NINDS Recognizes Asian American, Native Hawaiian, and Pacific Islander Heritage Month 2022: Not a Monolith

May is Asian American, Native Hawaiian, and Pacific Islander (AA and NHPI) Heritage Month – a time for us to highlight the many contributions of our AA and NHPI members in the NINDS community, and to recognize the efforts of our AA and NHPI staff. This month is also a time for the nation to reflect on how we can better understand the diversity of those within the AA and NHPI communities, and to re-affirm our commitment to diversity and inclusion. This year’s theme for AANHPI Heritage Month is: We Are Not a Monolith, and I encourage you to visit the NIH Office of Equity, Diversity, and Inclusion (EDI) website, which highlights a curated collection of resources, references, and first-person perspectives that help us better understand the diversity of those within the AA and NHPI community.

In research, recent work shows that American AA and NHPI adults face a disproportionately higher risk of having a deadly type of stroke that causes bleeding into the brain, and that they experience these strokes at a younger age than their White peers. Additionally, AA and NHPI communities are among the fastest-growing segments of the U.S. population, but frequent aggregation of these populations can potentially mask important social and health differences. To better understand these disparities, NINDS has signed onto an NIH Notice of Special Interest to support epidemiologic studies in Asian Americans, Native Hawaiians, and Pacific Islanders, in order to enhance our understanding of the interplay of environmental, social, behavioral, biological, and other factors that impact the health of AA and NHPI subpopulations. In addition, NINDS has been developing a forthcoming Health Equity Strategic Plan, which will guide our investments in research to eliminate health disparities and promote health equity in neurological disorders.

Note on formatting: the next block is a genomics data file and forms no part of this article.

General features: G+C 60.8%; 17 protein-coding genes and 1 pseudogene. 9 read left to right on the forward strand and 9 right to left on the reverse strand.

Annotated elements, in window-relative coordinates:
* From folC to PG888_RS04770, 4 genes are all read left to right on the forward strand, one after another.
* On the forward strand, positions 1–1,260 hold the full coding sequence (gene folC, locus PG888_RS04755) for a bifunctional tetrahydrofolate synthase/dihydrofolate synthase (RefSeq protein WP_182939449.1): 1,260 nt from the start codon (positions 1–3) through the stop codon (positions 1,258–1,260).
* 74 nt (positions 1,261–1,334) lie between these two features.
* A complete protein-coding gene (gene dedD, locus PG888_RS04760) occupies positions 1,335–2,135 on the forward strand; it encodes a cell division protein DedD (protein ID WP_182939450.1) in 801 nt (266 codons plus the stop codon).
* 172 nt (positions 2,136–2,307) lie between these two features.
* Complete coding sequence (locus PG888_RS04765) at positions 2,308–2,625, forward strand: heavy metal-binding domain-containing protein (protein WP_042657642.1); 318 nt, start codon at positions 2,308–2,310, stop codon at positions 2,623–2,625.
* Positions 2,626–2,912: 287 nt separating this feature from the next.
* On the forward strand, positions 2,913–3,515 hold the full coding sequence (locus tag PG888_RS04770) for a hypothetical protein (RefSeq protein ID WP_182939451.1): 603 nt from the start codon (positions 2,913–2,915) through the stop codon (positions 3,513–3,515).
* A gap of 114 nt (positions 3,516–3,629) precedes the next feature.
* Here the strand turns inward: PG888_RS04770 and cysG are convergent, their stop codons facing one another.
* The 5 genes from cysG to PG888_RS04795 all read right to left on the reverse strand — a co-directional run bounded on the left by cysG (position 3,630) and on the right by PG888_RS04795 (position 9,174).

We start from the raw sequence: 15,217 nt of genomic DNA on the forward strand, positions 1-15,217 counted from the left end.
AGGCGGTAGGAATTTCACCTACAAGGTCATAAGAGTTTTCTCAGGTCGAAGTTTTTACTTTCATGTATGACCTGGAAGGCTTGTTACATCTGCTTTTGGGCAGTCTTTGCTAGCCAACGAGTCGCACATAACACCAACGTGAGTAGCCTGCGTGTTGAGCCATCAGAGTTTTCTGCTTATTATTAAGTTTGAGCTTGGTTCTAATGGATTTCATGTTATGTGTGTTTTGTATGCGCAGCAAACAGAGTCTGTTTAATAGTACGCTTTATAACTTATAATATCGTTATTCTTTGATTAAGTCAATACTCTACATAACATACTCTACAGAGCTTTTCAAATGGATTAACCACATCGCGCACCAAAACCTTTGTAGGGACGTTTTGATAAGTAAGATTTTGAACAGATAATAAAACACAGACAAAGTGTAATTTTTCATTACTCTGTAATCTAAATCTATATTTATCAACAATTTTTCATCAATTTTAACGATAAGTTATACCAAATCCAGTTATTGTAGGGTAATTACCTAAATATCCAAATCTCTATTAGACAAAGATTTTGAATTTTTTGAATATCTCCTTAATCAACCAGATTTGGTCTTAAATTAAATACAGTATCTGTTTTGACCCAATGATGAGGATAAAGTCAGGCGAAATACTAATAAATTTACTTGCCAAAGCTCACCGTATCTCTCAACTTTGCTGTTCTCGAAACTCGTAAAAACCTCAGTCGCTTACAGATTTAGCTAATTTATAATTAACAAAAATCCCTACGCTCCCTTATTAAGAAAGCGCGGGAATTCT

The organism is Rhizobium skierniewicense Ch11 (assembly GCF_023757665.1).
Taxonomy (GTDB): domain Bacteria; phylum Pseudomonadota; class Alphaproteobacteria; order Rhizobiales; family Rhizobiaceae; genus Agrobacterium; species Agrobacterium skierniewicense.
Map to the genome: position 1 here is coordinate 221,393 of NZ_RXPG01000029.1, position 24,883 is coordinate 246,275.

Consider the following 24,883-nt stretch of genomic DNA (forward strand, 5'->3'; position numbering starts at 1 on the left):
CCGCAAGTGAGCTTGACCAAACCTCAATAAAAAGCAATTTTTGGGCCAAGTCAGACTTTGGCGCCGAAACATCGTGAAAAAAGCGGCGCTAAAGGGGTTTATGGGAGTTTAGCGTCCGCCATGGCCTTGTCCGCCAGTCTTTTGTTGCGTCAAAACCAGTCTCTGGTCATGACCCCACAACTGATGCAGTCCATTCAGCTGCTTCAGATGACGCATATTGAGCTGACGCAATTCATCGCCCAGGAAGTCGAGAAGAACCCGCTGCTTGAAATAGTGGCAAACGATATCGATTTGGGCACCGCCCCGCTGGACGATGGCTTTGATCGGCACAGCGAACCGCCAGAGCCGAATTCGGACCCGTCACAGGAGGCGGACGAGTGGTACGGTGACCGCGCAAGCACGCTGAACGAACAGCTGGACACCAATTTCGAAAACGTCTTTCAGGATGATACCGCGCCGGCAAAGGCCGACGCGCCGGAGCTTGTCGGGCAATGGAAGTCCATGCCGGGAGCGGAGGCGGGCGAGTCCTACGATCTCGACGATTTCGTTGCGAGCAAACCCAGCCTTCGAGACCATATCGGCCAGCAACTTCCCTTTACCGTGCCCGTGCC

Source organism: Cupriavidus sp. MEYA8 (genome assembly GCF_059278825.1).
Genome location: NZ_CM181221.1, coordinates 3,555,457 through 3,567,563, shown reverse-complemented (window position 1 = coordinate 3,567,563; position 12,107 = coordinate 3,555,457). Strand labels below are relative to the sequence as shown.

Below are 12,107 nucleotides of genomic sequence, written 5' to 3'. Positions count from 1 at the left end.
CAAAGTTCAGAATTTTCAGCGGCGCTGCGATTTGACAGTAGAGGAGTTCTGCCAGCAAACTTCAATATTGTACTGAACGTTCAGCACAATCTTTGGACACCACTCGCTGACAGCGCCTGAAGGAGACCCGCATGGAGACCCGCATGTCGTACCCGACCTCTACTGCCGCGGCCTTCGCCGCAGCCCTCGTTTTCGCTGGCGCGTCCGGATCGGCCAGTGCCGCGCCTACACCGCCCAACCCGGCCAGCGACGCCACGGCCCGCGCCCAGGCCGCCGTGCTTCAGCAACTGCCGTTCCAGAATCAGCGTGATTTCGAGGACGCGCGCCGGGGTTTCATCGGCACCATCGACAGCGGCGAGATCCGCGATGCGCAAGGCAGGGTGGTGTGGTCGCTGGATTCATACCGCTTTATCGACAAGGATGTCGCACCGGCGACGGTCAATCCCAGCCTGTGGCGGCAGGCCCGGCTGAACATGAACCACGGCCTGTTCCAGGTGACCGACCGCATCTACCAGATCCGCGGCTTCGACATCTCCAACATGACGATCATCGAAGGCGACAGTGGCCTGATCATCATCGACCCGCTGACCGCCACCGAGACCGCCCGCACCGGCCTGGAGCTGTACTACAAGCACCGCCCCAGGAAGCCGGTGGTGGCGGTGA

I also want to recognize Asian-American scientists who have received prestigious NINDS awards for their contributions to research. Drs. Yuh-Nung and Lily Jan, researchers at the University of California, San Francisco, are both recipients of the NINDS Research Program Award (R35). Dr. Yuh-Nung Jan’s research focuses on understanding the basic mechanisms that control diversity of neuronal morphology, dendrite development, and neuronal circuitry formation, and Dr. Lily Jan studies the development and function of the nervous system, particularly through the function and regulation of potassium channels and calcium-activated chloride channels. Both are vocal advocates for the AANHPI community: Dr. Yuh-Nung Jan wrote recently about the underrepresentation of Asian-identifying awardees in biomedical research prizes, giving voice to a longstanding issue for individuals from the AANHPI community who feel less recognized for their efforts, compared to their White colleagues.

We also highlight those scientists who have been recognized as outstanding mentors: Dr. Lily Jan has received the NINDS Landis Award for Outstanding Mentorship, praised by her trainees for leading by example and simultaneously encouraging them to pursue their research ideas and passions. Additionally, Dr. Zu-Hang Sheng, NINDS Intramural investigator and Chief of the Synaptic Function Section at NINDS, received the Dr. Francisco S. Sy Award for Excellence in Mentorship at HHS in 2021, from the Federal Asian Pacific American Council (FAPAC). His research focuses on the mechanisms regulating energy metabolism in neurodegeneration and regeneration.